Michael David Dunn, likely high off the excitement of his son’s wedding, perhaps a few too many gin and tonics at the reception and certainly the feeling one gets from being White, male and armed, felt it was his place to approach these young people aggressively over the volume of their music.

And this gun wielding person, who allegedly APPROACHED THE CAR without provocation (much like George Zimmerman hunted down Trayvon Martin without provocation), felt threatened by the presence of teenagers in a car with whom he started an argument because HE THOUGHT THEIR MUSIC WAS TOO LOUD.

White privilege is just so, so real.

Zimmerman Made Disparaging Remarks About Mexicans on MySpace
A MySpace page has surfaced that shows Trayvon Martin shooter George Zimmerman made disparaging remarks about Mexicans and boasted about escaping from legal problems. While the page is dated from 2005 and has not been used for some time, lawyers on both sides say the social media page could become a factor in the case against Zimmerman, who is accused of shooting the unarmed African-American teenager in Sanford, Florida, on February 26. The page, titled “only to be a king again,” shows Zimmerman sounding off against Mexicans and celebrating his evasion of charges after a fight with a law enforcement officer. In a possible reference to an alleged 2005 domestic violence incident, Zimmerman also uses a disparaging slang word for prostitute against his former girlfriend. Benjamin Crump, a lawyer for Trayvon Martin’s family, says the page shows Zimmerman has a history of racial profiling.

Democracy Now! | Democracy Now! Headlines for May 03, 2012

it gets more complicated.

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Anyone else notice the number of times the murderer’s name is said verses Trayvon’s?

Notice how Trayvon Martin’s name is used as a prefix for his killer?

Notice how he’s not framed as an individual with a name, a history, an existence worth mentioning?

Notice how Trayvon then becomes another faceless statistic i.e. unarmed African-American teenager?

This is how even news seeming in Trayvon’s favor erases Trayvon Martin.

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reblogging for the commentary

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Let me get this straight. Millions of outraged Americans are just credulous amateurs fooled by a cynical left wing ploy to stir up racial division? A man murders a kid. The police botch the investigation. Race appears to play a crucial role in both outcomes. Then a bunch of people find out about it and are outraged. And we’re the ones stirring up racial discord? This is the absurdity that the modern ideology of colorblindness will bring you to. Colorblindness has nothing to do with eradicating racism. It is about denying its existence and power. And so when faced with actual racism in such stark form, the colorblindness zealots must cast blame on those drawing attention to the racism. There is a significant segment of white opinion that continues to find efforts to combat racism more objectionable than the racism itself.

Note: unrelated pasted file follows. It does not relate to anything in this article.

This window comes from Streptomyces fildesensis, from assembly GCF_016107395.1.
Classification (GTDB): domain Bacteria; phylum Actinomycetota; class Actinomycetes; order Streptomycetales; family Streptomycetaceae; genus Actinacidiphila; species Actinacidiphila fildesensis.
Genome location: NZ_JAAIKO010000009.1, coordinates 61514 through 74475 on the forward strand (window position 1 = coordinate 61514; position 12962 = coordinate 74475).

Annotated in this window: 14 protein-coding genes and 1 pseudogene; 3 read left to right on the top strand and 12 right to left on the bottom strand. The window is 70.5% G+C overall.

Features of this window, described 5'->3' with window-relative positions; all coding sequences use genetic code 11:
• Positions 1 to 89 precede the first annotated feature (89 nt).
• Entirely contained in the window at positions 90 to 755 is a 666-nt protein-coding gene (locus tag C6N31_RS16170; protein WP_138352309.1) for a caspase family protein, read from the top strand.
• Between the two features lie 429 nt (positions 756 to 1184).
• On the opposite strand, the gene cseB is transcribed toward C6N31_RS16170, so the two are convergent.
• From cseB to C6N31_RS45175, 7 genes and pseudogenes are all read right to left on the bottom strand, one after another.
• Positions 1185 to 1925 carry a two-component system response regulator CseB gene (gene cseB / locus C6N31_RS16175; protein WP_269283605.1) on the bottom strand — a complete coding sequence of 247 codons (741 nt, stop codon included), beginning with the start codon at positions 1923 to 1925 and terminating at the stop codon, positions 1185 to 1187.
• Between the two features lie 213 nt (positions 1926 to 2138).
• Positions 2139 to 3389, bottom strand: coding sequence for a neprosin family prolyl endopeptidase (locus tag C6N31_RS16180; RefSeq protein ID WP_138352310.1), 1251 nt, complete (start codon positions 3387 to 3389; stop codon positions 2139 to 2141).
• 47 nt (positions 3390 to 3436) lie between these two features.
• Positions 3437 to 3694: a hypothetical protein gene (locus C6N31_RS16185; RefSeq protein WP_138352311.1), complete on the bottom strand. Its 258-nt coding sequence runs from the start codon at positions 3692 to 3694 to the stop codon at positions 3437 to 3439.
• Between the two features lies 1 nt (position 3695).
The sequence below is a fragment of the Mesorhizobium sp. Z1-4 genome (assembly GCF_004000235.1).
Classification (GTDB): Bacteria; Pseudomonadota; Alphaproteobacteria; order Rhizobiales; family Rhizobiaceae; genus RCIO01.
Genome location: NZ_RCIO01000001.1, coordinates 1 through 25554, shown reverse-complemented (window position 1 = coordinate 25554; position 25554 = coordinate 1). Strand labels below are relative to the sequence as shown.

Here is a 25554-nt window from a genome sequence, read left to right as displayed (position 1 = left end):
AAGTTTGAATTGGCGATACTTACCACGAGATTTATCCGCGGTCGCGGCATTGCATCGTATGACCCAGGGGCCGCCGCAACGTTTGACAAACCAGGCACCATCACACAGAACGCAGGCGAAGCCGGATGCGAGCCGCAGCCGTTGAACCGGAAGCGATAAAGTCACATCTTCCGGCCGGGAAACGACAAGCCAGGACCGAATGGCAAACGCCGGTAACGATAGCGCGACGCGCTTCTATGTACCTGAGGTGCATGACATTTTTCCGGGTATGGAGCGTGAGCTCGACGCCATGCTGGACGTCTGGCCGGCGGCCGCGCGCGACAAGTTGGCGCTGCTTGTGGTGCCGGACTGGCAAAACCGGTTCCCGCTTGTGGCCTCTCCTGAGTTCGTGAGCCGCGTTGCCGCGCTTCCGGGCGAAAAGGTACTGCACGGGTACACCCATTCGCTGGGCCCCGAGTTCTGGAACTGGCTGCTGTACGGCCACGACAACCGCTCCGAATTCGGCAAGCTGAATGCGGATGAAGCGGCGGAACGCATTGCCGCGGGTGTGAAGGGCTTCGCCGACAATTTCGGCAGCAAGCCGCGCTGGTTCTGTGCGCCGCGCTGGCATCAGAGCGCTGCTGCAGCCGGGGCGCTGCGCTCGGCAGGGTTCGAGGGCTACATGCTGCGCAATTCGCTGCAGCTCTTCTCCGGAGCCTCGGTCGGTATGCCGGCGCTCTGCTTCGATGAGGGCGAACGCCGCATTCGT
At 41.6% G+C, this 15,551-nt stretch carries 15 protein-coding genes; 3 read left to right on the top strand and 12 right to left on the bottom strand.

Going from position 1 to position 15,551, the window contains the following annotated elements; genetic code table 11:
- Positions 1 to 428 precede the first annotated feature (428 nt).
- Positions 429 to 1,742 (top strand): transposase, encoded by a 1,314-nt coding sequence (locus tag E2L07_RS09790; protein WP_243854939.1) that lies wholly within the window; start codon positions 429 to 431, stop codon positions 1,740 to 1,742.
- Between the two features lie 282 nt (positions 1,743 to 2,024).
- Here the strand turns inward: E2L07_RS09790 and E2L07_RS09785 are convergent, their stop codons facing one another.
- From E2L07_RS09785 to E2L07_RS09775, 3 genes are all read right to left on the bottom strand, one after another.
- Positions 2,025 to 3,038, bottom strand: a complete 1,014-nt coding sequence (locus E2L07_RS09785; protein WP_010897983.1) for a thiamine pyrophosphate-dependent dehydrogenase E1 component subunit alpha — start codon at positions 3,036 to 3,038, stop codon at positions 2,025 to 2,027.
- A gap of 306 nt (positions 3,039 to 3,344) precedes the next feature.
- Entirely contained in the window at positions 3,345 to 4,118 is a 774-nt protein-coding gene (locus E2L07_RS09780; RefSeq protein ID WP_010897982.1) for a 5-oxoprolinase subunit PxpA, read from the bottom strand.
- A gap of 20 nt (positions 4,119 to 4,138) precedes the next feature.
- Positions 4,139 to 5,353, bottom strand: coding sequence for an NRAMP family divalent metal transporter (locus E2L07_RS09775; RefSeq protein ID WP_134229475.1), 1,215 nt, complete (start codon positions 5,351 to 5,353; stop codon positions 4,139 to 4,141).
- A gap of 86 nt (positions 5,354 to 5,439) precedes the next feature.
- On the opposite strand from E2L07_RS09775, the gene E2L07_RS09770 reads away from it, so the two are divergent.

Jesse Curtis (via azspot)

Today’s sermon.

The doors of the church are now open…

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An Open Letter in response to: “To Be Anti-Racist Is To Be Feminist: The Hoodie and The Hijab Are Not Equals”

On Friday, April 13, 2012, The Feminist Wire, of which I am a member of its Editorial Collective, published “To Be Anti-Racist Is To Be Feminist: The Hoodie and The Hijab Are Not Equals,” by Adele Wilde-Blavatsky, who is also a U.K. -based member of the Editorial Collective. A link to the Adele’s article was also posted on The Feminist Wire’s facebook page. The article created a firestorm of pain, anger, and betrayal on the part of many Muslim Feminist women and their allies. In the comments section on both The Feminist Wire site and The Feminist Wire facebook page, following the posting of the article was very heated to say the least. I first heard about the article and the anger and pain, via@brownisthecolor on Friday night. TFW Founder Tamura A. Lomax, pulbished a statement on Saturday, April 14, 2012 in response to all of the views expressed about Adele’s article. On Sunday, April 15, 2012, Concerned Members of the Editorial Collective posted, “ A Collective Response To: To Be Anti-Racist Is To Be Feminist: The Hoodie and The Hijab Are Not Equals.”